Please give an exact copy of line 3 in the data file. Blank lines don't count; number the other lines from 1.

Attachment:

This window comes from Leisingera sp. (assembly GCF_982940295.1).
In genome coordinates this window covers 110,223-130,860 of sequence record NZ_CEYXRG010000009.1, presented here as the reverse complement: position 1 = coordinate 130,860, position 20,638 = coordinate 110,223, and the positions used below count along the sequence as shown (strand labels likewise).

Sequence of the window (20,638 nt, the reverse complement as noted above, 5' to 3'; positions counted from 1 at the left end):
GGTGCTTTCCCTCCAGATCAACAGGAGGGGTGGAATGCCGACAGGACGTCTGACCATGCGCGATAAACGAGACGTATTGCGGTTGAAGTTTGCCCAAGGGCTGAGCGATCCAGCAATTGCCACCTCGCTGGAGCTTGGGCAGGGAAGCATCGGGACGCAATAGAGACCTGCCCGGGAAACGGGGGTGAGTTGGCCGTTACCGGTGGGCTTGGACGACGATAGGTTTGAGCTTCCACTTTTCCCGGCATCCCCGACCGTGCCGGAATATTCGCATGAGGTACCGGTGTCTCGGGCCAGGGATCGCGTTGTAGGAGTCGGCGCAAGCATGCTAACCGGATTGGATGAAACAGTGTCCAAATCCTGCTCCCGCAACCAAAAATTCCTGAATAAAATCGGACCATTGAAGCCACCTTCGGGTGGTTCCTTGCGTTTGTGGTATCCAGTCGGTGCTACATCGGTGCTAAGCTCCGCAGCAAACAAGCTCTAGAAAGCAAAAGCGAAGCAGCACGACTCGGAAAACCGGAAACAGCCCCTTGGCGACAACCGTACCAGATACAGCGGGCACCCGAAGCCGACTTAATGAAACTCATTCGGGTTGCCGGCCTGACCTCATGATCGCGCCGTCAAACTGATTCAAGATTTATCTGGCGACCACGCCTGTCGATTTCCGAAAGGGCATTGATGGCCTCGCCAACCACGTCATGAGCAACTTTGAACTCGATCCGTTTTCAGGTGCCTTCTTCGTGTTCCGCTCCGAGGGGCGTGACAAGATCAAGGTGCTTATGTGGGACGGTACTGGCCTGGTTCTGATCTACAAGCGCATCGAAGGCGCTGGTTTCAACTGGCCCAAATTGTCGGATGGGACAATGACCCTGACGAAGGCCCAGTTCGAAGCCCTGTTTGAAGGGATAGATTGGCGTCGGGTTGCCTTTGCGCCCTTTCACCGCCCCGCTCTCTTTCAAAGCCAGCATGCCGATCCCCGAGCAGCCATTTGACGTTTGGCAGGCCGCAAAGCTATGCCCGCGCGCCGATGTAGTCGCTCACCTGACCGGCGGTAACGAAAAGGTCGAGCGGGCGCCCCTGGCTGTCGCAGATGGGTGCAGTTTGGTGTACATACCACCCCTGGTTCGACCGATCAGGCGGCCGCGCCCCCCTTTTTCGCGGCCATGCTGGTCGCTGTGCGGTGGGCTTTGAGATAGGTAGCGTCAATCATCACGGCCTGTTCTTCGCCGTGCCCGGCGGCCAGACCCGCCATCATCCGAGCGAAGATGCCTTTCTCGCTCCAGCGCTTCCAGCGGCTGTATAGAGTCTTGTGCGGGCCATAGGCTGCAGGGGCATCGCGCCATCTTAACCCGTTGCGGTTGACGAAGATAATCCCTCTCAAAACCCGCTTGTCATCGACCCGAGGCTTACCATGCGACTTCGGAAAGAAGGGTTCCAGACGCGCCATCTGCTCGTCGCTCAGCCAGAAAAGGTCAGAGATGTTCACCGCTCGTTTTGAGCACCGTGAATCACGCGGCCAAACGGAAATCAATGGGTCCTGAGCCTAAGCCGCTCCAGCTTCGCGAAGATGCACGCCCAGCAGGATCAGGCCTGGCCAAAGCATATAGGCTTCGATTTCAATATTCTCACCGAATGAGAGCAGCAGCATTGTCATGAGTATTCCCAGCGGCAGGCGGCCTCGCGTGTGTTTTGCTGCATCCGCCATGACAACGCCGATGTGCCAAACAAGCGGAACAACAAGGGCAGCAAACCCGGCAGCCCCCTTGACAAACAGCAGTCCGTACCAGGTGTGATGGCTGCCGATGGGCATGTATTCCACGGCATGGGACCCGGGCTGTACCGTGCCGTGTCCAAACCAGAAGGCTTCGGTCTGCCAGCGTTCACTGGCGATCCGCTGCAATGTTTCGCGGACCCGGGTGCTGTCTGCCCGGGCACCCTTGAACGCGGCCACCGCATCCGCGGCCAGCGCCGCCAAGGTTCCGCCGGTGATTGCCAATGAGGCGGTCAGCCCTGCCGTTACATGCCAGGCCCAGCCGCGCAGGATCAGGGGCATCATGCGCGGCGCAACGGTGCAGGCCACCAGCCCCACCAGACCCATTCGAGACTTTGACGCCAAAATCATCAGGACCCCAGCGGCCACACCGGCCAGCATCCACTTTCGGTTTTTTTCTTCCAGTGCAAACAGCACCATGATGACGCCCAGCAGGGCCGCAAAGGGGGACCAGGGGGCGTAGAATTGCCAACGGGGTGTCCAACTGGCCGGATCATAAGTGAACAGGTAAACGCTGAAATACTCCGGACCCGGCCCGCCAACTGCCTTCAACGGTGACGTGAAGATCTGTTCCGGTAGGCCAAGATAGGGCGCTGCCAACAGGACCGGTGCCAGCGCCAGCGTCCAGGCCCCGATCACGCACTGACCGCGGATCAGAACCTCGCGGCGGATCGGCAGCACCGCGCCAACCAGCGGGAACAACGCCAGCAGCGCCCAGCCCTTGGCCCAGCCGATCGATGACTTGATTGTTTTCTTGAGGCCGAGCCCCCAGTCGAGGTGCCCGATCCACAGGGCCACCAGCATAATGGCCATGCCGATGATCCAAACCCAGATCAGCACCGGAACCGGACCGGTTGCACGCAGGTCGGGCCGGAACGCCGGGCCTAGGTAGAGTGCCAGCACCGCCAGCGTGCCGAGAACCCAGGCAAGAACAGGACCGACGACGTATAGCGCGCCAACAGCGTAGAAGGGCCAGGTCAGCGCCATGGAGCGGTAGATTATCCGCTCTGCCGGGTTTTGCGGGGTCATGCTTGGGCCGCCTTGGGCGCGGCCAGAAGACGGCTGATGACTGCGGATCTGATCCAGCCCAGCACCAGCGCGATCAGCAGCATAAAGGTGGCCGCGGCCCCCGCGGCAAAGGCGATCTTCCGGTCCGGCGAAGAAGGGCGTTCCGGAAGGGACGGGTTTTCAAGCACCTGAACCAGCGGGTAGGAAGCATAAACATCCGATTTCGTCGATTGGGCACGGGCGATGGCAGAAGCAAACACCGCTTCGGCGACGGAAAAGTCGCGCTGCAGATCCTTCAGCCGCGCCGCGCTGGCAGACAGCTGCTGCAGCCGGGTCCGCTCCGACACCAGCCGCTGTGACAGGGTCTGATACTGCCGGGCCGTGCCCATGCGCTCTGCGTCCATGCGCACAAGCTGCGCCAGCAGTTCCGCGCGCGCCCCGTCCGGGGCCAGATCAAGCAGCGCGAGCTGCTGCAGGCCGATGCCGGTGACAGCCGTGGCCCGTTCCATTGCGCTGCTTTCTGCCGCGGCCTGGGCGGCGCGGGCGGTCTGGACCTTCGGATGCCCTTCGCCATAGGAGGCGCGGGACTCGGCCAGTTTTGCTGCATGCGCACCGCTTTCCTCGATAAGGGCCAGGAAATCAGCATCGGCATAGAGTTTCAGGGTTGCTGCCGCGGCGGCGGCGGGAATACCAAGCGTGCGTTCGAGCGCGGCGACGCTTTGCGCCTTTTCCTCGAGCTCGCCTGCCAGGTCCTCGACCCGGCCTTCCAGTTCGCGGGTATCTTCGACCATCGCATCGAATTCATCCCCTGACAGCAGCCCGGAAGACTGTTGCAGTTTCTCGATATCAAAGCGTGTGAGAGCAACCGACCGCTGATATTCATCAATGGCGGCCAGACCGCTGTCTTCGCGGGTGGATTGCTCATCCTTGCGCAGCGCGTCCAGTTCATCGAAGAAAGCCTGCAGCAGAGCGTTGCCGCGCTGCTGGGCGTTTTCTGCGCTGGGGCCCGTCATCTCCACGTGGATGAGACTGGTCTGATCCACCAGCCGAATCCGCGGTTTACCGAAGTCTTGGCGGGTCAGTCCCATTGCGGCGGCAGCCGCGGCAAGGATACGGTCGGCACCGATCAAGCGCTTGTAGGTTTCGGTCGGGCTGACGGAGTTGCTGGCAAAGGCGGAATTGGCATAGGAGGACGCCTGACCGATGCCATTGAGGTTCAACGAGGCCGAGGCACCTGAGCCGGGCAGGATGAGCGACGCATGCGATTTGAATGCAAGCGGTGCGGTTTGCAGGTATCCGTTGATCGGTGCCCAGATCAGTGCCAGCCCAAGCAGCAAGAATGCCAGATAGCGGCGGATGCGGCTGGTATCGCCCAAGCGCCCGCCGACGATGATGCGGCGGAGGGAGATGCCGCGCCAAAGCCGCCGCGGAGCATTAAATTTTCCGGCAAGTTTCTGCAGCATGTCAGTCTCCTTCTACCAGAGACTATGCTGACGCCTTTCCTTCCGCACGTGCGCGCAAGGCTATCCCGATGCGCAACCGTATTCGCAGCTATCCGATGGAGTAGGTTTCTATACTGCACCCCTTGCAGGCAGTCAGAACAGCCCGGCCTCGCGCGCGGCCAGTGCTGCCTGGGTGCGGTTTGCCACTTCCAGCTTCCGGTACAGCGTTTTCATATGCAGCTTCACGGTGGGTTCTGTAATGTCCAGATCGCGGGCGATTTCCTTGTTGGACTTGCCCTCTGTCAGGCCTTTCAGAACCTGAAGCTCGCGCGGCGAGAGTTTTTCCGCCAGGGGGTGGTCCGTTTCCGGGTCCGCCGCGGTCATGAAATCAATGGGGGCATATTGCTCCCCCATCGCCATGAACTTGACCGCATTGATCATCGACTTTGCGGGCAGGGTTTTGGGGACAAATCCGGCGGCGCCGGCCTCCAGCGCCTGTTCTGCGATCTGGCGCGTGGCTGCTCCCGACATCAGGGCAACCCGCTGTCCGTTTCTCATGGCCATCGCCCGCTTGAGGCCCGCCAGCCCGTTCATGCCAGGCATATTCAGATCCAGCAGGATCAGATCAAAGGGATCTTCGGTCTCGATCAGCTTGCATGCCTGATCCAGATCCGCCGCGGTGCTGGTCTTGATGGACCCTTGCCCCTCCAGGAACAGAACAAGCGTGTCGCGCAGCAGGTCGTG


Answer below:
Sequence of the window (20,638 nt, the reverse complement as noted above, 5' to 3'; positions counted from 1 at the left end):